Hold on to Your Identity in Christ

Most people we know want us to change. Some change is good. For instance, becoming more kind or more helpful or being in better control of one’s temper are positive changes. However, not all change is good. For instance, if someone wants us to lower our ethics and morals, that’s not a change we should embrace. As Christians, one thing we should cling to is our identity in Christ. We shouldn’t let anyone minimize it or cause us to compromise our relationship with Him. However, that’s exactly the situation Daniel and his three friends found themselves in:

Among these were Daniel, Hananiah, Mishael, and Azariah of the tribe of Judah. And the chief of the eunuchs gave them names: Daniel he called Belteshazzar, Hananiah he called Shadrach, Mishael he called Meshach, and Azariah he called Abednego. – Daniel 1:6-7, ESV

Daniel translates to, “My judge is God.” Hananiah means, “God is gracious.” With Mishael we get, “Who is like God?” Finally, Azariah is, “God is my helper.” Those are powerful names which testify to the greatness of God. However, to the chief eunuch, they were Hebrew names and, more importantly, they glorified the God of the Israelites and not one of the pantheon of the Babylonians.Therefore, so far as the Babylonians were concerned, these boys were renamed. Daniel became Belteshazzar, which means, “May Bel protect his life.” Hananiah was renamed Shadrach meaning “Commanded by Shad/Aku.” Mishael was given Meshach, which translates to, “Who is like Shach/Aku?” Azariah was called Abednego, meaning “servant of Nebo/Nego.”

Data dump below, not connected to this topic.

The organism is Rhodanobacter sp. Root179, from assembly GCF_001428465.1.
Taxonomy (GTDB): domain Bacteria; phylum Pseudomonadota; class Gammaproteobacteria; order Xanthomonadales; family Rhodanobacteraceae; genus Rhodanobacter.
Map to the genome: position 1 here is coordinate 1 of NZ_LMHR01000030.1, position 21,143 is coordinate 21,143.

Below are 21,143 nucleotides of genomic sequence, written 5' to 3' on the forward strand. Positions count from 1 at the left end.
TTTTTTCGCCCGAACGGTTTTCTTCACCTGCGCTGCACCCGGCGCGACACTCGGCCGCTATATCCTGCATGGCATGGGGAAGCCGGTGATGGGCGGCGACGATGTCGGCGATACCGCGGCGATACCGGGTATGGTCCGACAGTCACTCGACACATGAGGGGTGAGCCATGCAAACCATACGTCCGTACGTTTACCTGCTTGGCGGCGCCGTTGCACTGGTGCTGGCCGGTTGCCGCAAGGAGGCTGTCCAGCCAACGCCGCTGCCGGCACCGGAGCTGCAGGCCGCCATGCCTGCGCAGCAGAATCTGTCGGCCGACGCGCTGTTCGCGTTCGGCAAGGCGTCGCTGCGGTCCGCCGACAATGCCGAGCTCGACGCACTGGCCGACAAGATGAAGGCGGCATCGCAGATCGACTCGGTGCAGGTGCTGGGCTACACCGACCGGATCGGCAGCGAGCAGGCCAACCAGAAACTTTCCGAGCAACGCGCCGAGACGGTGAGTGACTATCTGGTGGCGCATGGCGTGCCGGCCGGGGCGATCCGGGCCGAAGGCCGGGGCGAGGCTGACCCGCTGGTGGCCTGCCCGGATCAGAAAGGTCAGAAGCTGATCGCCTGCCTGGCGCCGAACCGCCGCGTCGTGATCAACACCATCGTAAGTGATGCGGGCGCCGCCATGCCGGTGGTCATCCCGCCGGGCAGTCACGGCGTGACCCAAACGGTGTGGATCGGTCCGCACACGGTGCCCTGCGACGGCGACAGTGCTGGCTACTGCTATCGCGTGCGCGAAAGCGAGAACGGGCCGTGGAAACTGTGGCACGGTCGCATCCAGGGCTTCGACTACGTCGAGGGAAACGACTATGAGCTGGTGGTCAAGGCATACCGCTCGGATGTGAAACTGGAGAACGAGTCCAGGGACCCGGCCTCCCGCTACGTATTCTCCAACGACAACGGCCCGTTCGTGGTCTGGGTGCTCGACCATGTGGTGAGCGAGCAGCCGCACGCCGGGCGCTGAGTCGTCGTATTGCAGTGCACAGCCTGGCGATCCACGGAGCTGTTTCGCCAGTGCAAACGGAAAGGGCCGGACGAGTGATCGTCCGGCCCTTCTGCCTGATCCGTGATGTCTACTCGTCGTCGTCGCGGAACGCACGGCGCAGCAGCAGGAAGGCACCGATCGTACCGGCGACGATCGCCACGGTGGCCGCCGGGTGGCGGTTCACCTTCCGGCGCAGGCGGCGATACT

It’s interesting how similar the names are between the two sets. I’m sure this was by design. It’s an attempt to switch out the name of God with the name of a Babylonian god, but keeping the rest of the meaning the same. It was a nudge to get the boys to change. We can say initially that the boys didn’t give up their names. In both chapters 1 and 2 of the book of Daniel, we see the young men referred to as Daniel, Hanahiah, Mishael, and Azariah. In Daniel 3, however, we see Daniel’s friends referred to by their Babylonian names: Shadrach, Meshach, and Abednego. However, it was Nebuchadnezzar who was referring to the three men. Based on their actions, these men hadn’t forgotten their relationship with God. After all, they stood up to Nebuchadnezzar about his false idol and they went to the furance for it. We see Daniel treated the same way when he’s referred to. The Babylonians called him Belteshazzar. We don’t know if Daniel’s friends started using their Babylonian names primarily because the Bible doesn’t reveal anything about them after Daniel 3. Whatever any of the four were called, though, their identity stayed the same: they were faithful to God.

As we are urged to change, especially when it’s subtle — like the seemingly slight change in the boys’ names, we should be aware of what is being asked of us and make a decision based on what we believe in. If such a change would be to weaken our identity in Christ, to reduce or hamper our relationship with Him, we must resist such a change with everything we have. Our relationship with Christ is more precious than anything or anyone. We must protect it regardless of the cost.

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